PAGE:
This stark comparison is not surprising, considering that research also shows that Black and Latinos are stopped and frisked three times more often than White Americans. A recent study conducted by Christopher Petrella at the University of California Berkeley, found that not only are people of color more likely to be arrested, but they are also more likely to serve time in private prisons. Private prisons became popular in 1984, when as a response to the massive costs associated with the overpopulation of federal and state prisons, a group of Tennessee investors created an organization called Corrections Corporation of America (CCA). The CCA uses private investment or venture capital to build and run their own prisons then make profit off of them by leasing the beds to the state. Currently, nearly ten percent of American prisons fall under the private prison jurisdiction. Prisons, which compared to their public counterparts, have a higher level of violence and corruption and a lower level of health care services and educational programs.

However even though Latinos are incarcerated for minor drug offenses at a disparate rate, most Hispanic prison sentences come as a result of immigration crimes, particularly illegal crossing and alien smuggling. As per the Pew Research Center, among all Hispanics sentenced in federal courts since 2007, 48% were sentenced for immigration offenses, 37% for drug offenses and 15% for other offenses. What’s perhaps more interesting to note is that immigration crimes, unlike most other criminal offenses, fall under the jurisdiction of federal prisons rather than state or local courts, therefore they are always tried as Federal offenses. The average sentence for immigration crimes is currently two years.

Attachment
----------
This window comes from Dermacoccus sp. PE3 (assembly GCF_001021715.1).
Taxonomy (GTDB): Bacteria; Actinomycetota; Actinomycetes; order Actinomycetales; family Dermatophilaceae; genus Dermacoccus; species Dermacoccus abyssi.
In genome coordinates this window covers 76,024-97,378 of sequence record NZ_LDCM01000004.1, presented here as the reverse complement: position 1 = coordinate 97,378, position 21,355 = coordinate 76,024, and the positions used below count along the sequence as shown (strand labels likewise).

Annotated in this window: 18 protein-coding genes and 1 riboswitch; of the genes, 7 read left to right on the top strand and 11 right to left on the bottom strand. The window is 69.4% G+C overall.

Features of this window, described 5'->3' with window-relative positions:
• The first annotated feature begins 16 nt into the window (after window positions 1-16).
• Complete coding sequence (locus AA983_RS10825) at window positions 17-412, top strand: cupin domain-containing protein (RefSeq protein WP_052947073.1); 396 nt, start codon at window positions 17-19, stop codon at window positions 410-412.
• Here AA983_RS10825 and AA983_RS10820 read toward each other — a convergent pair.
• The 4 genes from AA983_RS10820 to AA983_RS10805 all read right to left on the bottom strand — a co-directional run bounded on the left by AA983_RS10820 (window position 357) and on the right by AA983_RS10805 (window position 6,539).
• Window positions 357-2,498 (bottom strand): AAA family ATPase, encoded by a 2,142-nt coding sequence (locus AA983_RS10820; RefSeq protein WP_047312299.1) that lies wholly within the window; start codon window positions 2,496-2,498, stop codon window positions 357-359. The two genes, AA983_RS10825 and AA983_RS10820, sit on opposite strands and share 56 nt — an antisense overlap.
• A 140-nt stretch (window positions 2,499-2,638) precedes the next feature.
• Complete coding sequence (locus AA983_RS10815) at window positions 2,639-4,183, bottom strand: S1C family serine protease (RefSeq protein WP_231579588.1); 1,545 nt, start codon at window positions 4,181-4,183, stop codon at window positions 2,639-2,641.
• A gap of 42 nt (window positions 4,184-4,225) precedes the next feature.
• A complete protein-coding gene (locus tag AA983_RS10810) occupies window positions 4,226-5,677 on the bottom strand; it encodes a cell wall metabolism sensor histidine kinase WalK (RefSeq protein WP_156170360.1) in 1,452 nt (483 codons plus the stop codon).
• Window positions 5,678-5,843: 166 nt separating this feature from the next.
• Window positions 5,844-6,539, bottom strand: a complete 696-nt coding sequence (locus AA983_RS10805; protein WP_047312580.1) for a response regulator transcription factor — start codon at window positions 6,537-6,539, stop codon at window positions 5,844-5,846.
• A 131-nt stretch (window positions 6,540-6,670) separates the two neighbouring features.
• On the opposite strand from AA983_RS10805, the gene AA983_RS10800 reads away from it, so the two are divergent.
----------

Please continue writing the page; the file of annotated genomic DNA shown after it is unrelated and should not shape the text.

The overcrowding of prisons, particularly by people of color and particularly for non-violent crimes, has become such a problem that many politicians are beginning to take note. In reaction to current events, 2016 presidential candidate Hillary Clinton recently proposed an end to mass incarceration, calling for a re-evaluation of prison sentences and trust between police and communities. New Attorney General, Loretta Lynch’s stance however is still pretty much undefined. Yet the numbers are hard to ignore. The United States is only 5% of the World’s population, but 25% of its prison system, a system that costs us upwards of $80 billion a year. It’s clearer now more than ever that our criminal justice system needs some serious reform.

Originally Published in LatinTrends Magazine, June 2015